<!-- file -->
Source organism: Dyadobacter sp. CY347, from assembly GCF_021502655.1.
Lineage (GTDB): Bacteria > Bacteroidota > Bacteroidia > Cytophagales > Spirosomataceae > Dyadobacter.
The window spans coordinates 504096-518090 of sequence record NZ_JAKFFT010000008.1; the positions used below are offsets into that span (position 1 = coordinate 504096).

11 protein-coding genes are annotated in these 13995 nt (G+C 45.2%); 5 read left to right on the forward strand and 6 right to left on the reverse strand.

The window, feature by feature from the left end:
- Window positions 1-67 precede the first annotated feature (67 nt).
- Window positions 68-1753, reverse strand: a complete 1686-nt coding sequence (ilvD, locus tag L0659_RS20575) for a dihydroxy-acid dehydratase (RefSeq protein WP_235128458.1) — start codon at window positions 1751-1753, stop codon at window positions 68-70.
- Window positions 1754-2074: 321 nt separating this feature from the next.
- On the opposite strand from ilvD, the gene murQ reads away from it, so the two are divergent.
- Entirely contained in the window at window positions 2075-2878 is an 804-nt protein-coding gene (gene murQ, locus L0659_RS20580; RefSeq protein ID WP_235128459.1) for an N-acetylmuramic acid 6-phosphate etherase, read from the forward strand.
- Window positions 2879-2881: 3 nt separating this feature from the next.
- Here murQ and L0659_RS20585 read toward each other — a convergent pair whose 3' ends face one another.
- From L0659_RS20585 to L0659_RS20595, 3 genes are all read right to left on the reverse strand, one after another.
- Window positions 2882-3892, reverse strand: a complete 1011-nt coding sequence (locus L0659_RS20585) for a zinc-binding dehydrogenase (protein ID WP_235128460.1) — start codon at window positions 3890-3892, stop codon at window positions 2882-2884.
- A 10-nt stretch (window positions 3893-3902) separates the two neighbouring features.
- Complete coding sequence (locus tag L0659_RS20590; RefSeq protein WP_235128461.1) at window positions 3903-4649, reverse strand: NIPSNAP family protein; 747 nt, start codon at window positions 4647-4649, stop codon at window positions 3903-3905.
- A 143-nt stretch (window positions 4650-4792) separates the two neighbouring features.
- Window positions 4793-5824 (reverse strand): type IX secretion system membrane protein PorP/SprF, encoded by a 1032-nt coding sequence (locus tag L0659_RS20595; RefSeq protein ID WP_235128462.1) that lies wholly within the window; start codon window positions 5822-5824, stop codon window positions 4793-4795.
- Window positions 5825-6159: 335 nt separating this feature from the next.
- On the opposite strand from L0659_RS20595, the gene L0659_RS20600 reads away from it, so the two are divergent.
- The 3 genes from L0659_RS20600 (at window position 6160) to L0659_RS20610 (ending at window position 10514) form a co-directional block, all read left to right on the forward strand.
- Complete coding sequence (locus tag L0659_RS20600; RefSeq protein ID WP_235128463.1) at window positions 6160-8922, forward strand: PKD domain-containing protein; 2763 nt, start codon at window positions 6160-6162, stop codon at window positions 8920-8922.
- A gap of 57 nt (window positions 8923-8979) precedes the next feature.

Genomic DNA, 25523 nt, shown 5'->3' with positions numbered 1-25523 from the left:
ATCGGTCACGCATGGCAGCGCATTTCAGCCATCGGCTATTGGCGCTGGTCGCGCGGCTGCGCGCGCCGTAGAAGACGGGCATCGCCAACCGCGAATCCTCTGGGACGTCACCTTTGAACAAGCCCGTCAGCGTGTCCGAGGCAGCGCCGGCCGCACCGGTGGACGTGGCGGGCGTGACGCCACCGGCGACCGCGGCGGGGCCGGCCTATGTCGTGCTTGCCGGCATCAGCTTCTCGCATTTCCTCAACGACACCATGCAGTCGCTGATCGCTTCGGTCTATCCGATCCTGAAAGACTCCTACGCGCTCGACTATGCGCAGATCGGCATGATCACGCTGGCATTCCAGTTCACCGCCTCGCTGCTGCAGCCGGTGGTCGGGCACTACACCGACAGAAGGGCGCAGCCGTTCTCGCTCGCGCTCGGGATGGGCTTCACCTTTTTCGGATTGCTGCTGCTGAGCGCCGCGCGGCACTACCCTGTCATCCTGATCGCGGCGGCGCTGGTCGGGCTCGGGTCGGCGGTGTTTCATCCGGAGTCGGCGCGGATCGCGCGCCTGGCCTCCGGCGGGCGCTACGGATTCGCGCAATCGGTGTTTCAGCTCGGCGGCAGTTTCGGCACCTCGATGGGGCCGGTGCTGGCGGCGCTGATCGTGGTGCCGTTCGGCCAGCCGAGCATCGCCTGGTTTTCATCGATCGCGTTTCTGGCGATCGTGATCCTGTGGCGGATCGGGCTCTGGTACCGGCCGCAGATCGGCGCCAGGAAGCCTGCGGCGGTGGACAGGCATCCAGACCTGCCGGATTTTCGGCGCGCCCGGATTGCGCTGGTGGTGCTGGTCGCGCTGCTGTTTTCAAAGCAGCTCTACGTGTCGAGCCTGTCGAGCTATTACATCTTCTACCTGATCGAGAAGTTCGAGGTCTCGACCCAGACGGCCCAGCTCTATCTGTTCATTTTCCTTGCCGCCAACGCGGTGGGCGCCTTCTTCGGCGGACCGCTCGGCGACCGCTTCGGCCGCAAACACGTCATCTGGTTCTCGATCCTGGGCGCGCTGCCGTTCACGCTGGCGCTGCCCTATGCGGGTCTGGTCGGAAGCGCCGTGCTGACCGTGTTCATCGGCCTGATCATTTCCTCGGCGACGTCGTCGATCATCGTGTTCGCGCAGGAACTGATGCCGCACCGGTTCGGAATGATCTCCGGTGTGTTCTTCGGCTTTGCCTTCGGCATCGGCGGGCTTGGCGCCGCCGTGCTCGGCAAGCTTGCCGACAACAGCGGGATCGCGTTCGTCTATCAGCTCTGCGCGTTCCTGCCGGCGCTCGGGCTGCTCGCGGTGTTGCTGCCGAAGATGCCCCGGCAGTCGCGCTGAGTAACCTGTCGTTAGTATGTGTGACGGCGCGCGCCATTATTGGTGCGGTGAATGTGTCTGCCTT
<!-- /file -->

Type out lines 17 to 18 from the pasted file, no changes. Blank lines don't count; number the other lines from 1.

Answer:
- A 143-nt stretch (window positions 4650-4792) separates the two neighbouring features.
- Window positions 4793-5824 (reverse strand): type IX secretion system membrane protein PorP/SprF, encoded by a 1032-nt coding sequence (locus tag L0659_RS20595; RefSeq protein ID WP_235128462.1) that lies wholly within the window; start codon window positions 5822-5824, stop codon window positions 4793-4795.